The New Amazon Delivery Drivers Union: Understanding what the Law Requires of Amazon

Andrew Strom

Andrew Strom has been a union lawyer for more than 25 years. He is an Associate General Counsel of Service Employees International Union, Local 32BJ in New York, NY. He is the author of Caught in a Vicious Cycle: A Weak Labor Movement Emboldens the Ruling Class, 16 U.St. Thomas L.J. 19 (2019); Boeing and the NLRB: A Sixty-Four Year-old Time Bomb Explodes, 68 National Lawyers Guild Review 109 (2011); and Rethinking the NLRB’s Approach to Union Recognition Agreements, 15 Berkeley J. Emp. &; Lab. L. 50 (1994), and has written for Dissent and Dollars and Sense. He also taught advanced legal writing at Fordham Law School. He received his J.D. magna cum laude from Harvard Law School. The views he expresses on this blog are his personal views, and should not be attributed to SEIU Local 32BJ.

The Teamsters announced last week that 84 Amazon delivery drivers who work for a company called Battle Tested Strategies (BTS) had successfully negotiated a collective bargaining agreement.  Amazon then announced that it had already given notice to BTS cancelling its contract.  Both developments led to a flurry of media coverage and a lot of questions about whether Amazon’s actions violate the National Labor Relations Act.  Here’s an attempt to answer some of the questions I’ve seen posed and to clear up some misconceptions.

Q:  Can a business cancel its contract with a contractor because the contractor’s employees unionize?

A.  Unless the business is a joint employer with its contractor, the answer, somewhat surprisingly, is yes.  The leading case here is a 1968 case involving the opposite situation – the question was whether a union violated the NLRA when a general contractor terminated a non-union landscaping contractor in response to union picketing.  The Board held that nothing in the NLRA prohibits an employer from ceasing to do business with another employer because of the union or non-union activity of the other employer’s employees.

Q:  If a finding of a violation against Amazon turns on whether it is a joint employer with BTS, will it be easier for workers to win their case because they are in California?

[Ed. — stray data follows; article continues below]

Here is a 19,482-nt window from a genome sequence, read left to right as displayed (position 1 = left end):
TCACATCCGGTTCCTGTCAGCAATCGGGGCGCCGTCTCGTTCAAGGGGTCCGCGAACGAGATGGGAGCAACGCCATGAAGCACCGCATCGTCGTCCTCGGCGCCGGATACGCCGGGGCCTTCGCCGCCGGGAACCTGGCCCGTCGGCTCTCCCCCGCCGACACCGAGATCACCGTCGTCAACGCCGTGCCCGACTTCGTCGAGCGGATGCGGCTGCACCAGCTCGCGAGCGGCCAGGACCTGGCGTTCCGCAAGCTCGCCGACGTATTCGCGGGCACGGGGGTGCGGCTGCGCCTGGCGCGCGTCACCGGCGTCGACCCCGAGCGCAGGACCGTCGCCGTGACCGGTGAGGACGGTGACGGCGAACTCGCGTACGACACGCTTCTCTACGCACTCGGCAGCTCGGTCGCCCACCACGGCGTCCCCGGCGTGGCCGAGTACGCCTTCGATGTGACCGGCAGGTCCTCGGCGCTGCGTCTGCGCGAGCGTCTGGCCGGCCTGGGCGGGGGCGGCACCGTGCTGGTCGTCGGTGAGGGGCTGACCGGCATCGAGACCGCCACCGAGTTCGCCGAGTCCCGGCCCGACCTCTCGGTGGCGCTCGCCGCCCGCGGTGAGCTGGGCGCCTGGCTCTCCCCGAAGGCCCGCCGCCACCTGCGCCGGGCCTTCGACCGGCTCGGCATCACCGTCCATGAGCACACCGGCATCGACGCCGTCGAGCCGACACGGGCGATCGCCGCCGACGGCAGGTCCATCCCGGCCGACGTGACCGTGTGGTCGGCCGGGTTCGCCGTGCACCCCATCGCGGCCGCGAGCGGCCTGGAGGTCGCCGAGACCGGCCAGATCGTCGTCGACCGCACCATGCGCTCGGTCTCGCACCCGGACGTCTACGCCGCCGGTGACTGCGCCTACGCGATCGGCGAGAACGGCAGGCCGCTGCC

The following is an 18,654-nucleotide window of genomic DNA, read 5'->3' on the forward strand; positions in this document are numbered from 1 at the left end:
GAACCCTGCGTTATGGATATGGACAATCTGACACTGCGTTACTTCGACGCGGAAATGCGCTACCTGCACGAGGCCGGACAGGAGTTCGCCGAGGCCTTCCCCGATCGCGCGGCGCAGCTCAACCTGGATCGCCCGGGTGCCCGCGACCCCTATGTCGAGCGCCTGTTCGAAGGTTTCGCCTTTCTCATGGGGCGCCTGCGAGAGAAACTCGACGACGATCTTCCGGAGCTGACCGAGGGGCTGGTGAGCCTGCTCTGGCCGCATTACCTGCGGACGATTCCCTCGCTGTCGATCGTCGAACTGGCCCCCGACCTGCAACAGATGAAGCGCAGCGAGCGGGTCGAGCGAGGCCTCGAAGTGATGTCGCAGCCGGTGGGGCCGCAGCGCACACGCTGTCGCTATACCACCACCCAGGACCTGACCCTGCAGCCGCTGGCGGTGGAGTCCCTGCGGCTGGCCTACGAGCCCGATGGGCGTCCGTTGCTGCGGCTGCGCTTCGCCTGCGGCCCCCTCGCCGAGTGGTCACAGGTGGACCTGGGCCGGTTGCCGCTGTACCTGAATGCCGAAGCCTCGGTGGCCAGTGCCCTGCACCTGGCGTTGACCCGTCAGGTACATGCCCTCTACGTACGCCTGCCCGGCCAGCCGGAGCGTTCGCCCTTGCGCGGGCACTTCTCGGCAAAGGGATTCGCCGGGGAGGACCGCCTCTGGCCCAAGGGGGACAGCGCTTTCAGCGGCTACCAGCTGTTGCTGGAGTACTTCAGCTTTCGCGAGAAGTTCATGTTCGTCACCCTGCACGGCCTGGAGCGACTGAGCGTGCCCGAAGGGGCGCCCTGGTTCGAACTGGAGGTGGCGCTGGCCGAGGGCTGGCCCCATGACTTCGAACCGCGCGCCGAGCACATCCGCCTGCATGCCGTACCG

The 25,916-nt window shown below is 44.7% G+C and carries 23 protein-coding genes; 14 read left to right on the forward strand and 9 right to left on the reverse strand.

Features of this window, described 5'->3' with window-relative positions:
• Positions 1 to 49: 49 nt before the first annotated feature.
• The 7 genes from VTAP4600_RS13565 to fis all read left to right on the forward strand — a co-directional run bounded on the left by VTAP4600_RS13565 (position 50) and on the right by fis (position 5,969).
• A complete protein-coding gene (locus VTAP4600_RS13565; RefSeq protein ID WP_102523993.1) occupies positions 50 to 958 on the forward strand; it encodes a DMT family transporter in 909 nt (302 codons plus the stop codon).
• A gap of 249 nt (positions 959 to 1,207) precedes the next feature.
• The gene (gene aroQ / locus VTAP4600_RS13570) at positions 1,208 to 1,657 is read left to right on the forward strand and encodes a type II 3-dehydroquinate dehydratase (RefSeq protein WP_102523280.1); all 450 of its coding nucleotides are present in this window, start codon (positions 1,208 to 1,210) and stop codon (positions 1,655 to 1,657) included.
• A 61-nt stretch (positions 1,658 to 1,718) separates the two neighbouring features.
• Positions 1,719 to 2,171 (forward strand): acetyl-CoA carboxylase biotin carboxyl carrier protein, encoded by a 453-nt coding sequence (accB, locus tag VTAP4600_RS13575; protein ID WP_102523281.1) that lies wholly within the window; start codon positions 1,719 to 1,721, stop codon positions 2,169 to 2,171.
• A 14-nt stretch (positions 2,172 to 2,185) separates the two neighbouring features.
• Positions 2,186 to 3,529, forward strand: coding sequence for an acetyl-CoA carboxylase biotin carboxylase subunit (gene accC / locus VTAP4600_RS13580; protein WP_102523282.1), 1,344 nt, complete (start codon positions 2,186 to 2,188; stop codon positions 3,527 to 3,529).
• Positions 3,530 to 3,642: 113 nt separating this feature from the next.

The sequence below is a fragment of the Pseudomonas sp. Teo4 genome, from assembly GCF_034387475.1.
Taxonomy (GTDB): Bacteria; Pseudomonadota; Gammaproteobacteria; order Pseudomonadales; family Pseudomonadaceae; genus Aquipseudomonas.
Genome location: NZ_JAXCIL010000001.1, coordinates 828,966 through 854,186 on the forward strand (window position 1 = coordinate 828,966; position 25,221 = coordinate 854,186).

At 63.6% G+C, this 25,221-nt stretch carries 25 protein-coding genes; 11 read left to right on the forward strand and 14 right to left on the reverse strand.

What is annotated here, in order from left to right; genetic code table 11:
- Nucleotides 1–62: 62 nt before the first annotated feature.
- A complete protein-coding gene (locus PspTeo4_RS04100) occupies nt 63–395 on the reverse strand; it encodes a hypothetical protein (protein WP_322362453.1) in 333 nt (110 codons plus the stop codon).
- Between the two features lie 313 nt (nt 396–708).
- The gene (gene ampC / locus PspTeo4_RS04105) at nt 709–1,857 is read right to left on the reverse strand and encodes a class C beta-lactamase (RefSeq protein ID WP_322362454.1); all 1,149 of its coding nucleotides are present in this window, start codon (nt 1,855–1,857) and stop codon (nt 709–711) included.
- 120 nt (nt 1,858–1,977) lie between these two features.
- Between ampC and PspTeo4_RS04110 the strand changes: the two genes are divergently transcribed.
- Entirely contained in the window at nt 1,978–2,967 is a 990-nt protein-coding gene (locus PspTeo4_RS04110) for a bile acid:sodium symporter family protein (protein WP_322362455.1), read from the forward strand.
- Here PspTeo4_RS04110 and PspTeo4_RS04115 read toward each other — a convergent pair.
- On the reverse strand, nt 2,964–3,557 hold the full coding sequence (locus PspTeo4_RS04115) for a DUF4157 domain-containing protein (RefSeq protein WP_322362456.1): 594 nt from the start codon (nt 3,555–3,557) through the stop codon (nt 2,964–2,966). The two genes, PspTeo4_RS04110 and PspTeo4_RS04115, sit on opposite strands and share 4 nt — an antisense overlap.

A.  No.  Some media reports have mentioned that it is easier for workers to establish that they are employees under California law than under the laws of some other states.  But state law is entirely irrelevant to whether an entity is considered an employer under the NLRA.  The National Labor Relations Board, a federal agency, applies a uniform standard across all states for determining whether an entity is a joint employer.

Q:  What are the relevant factors for determining whether Amazon is a joint employer of the delivery drivers under the NLRA?

A:  There has been widespread agreement on the words of the relevant test for many years:  an entity is the joint employer of another entity’s employees where it shares or co-determines matters governing the essential terms and conditions of those employees’ employment.  But, how that test should be applied has been hotly disputed, with Democratic appointees on the Board and the courts more willing to find that two entities are joint employers.  It’s too soon to know which facts will be dispositive for the BTS drivers, but evidence that Amazon has the power to terminate the employment of individual drivers would weigh heavily in favor of finding joint employment.  If Amazon controls the number of packages that drivers must deliver on each shift that would also weigh in favor of a joint employer finding.

Q:  If Amazon is not a joint employer with its contractors, is there any way to hold it legally accountable for anti-union activities directed against its contractors’ employees?

A:  Yes.  On many occasions, the NLRB has found that employers have committed unfair labor practices against employees of their contractors.  Examples of this are where the client employer tells a contractor to fire a particular worker because of the worker’s union activity, or where the client prevents its contractor’s employees from engaging in union activity on its premises.  In addition, the NLRB’s General Counsel has taken the view that even though a business may stop doing business with a contractor because the contractor’s employees unionize, the business may not threaten the contractor’s employees that it will terminate the contract if they unionize.

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